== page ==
Sample Outpatient Notes

Initial Visit #1

Initial Visit #2

Acute Complaint

Chronic Issues #1

Chronic Issues #2

Post Hospitalization

Examples of student write-ups to be submitted for evaluation:

Sample #1

Sample #2

Sample #3

Sample #4

Sample #5

Guidelines for Writing Notes

  1. Write patient's name, unit number, and visit date on each sheet
  2. Write your name clearly. You should be willing to declare your identity and assume responsibility for your work. Clear writing of your name makes it easy for other providers to identify you. It is an important courtesy to the patient and to other providers.
  3. Many clinics utilize the SOAP format for outpatient notes:
    1. SUBJECTIVE means only what the patient tells you (e.g., symptoms, attributions, etc.) or what you know to have occurred in the past (e.g., a medication change you made based on a telephone conversation with the patient). Results of consults can be placed here or in the objective section. Do not indicate impressions or results of your physical exam in the subjective section. 
    2. OBJECTIVE includes results of physical examination and interval test data.
    3. ASSESSMENT includes your interpretation of information in the previous two sections.
    4. PLAN includes what you are going to do about your impressions. Many physicians dictate/write the assessment and the plan together for each individual problem (as in the examples provided).
    5. Note that some clinics (including many at UNC) use the traditional headings for inpatient H&Ps (HPI, PMH, Meds, FH, SH, ROS, etc) for the outpatient notes as well.  The HPI would be the equivalent of the “Subjective” section and the others can be considered to be part of the “Objective” section.  You should utilize whatever format your clinic uses.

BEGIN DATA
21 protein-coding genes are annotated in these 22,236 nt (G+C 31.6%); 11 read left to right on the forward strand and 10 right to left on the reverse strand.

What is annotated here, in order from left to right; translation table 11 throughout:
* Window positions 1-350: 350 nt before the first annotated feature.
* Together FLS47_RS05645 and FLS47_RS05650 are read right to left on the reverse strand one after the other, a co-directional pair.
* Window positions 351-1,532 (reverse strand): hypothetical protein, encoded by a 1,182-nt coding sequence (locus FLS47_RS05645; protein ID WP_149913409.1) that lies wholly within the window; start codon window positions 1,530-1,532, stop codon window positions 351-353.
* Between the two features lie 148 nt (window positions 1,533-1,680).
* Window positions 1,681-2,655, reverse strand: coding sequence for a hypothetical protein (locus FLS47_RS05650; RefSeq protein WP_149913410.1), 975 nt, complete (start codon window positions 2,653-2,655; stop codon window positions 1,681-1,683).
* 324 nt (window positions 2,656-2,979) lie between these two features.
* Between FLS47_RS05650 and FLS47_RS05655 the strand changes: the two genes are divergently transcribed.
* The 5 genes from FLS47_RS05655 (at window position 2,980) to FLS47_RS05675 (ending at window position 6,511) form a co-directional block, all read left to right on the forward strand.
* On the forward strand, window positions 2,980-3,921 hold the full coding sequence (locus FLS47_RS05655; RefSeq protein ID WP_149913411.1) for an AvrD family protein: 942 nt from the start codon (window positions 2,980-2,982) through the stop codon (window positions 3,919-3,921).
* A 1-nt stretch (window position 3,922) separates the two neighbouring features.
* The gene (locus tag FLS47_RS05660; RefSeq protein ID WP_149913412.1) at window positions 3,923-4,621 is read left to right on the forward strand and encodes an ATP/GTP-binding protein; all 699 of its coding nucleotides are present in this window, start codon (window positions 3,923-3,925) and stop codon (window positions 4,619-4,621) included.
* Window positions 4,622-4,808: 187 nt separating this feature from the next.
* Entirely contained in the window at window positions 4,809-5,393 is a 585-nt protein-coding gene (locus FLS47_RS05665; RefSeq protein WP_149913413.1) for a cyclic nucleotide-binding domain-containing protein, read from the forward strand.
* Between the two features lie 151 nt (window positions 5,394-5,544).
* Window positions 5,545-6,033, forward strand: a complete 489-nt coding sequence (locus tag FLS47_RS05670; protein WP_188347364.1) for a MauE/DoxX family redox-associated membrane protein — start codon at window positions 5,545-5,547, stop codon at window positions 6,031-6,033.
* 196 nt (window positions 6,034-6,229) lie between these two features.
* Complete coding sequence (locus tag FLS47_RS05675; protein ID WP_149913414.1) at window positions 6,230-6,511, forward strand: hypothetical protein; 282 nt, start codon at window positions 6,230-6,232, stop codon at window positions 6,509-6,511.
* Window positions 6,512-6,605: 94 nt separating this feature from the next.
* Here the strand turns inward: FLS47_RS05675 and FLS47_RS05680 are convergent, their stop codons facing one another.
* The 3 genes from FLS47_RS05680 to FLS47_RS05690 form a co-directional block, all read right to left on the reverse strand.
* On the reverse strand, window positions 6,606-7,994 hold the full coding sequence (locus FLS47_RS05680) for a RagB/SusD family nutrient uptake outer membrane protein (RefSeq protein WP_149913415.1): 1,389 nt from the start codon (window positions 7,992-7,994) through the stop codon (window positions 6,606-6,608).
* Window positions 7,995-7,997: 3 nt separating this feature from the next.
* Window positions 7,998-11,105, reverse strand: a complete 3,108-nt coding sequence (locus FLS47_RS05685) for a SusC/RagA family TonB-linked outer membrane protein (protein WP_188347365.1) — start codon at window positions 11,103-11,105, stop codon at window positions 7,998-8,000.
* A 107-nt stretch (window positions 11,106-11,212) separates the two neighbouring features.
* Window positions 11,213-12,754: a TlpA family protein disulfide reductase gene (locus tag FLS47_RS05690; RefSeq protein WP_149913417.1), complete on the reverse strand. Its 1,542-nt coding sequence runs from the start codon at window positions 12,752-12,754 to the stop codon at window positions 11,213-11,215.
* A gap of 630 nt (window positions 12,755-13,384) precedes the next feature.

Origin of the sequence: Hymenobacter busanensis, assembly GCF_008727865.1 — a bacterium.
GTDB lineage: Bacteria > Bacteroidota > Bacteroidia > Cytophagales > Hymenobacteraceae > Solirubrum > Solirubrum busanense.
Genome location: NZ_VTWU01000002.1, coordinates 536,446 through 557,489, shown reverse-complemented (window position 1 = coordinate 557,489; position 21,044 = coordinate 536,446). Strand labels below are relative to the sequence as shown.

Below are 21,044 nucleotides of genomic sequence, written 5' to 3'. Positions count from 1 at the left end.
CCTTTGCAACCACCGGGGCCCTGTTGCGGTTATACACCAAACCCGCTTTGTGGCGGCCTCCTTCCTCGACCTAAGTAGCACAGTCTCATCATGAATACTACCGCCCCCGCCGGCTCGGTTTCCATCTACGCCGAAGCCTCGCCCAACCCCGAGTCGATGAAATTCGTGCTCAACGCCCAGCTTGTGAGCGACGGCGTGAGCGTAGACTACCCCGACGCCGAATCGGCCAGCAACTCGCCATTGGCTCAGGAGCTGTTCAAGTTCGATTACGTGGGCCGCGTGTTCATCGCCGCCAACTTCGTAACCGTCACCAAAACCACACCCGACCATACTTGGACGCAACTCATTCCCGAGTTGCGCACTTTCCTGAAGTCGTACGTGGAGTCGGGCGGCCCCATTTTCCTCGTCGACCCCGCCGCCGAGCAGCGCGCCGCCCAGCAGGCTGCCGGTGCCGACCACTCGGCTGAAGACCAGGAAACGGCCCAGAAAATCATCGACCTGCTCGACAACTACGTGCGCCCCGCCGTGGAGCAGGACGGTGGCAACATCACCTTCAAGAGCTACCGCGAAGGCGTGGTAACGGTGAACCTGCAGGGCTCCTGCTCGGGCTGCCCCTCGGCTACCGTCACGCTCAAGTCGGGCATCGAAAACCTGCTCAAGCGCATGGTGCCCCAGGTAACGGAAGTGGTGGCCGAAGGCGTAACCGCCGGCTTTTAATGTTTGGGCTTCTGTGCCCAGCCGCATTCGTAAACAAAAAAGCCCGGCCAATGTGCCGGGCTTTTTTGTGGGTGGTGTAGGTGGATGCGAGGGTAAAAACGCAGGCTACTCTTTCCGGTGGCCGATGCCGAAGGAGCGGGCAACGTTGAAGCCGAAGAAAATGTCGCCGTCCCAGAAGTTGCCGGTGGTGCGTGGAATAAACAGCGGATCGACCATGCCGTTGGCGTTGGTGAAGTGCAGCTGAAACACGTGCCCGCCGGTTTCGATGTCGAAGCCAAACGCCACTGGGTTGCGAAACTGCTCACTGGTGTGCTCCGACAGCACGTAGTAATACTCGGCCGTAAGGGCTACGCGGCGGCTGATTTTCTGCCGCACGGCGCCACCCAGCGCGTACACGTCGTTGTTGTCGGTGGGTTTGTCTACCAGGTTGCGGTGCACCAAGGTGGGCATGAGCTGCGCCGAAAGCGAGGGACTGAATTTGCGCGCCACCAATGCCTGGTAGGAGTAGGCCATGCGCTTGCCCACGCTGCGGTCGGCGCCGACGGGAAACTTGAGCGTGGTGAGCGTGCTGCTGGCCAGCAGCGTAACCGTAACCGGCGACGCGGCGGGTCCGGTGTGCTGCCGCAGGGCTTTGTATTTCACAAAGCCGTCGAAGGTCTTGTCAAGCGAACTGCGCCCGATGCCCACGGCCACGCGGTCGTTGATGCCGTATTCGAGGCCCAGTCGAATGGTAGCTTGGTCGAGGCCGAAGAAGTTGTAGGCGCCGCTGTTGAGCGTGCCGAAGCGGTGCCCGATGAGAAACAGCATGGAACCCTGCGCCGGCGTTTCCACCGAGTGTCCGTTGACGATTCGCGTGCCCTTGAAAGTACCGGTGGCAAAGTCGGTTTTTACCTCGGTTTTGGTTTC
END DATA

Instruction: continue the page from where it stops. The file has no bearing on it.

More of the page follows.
4. In general, for follow-up visits, you do not need to list the complete past medical history. This should be clearly indicated on a master problem list. If the master list is not in the chart, consider making one after the visit. You should list all the history that is relevant to the current visit (either the acute complaint or the chronic conditions being addressed).
  5. Organize the "subjective" section by problems and be sure your problems reflect the patient's agenda and also what you identify to be the important problems that need to be addressed during the visit (e.g., the patient may not identify his high sugars as an issue, but you should include it in the subjective section). Use the appropriate medical terms for problems so that a one can quickly review the history of the problem by glancing at past visit notes.
  6. Be sure the problems in the "assessment/plan" section correspond to those listed in the subjective section.
  7. If there is a separate medication list, discuss with your preceptor if you, a nurse, or the preceptor should update this. If there is not a separate medication list, the patient's current medications should be documented in the note at least every other visit or whenever there has been an important interval change. Use generic names if possible and indicate strength of medication and how often patient is to take medication. For new prescriptions, indicate how many refills are provided. At many clinics, patients may obtain refills by telephone. A nurse often reviews the most recent visit note for information on what medications are being taken. If you are not clear in your notes, mistakes may occur.
  8. On every note, indicate specific plan for follow-up ("return to clinic in 2 weeks to see Dr. Smith").
  9. On every note, indicate name of the supervising attending ("seen with Dr. Jones").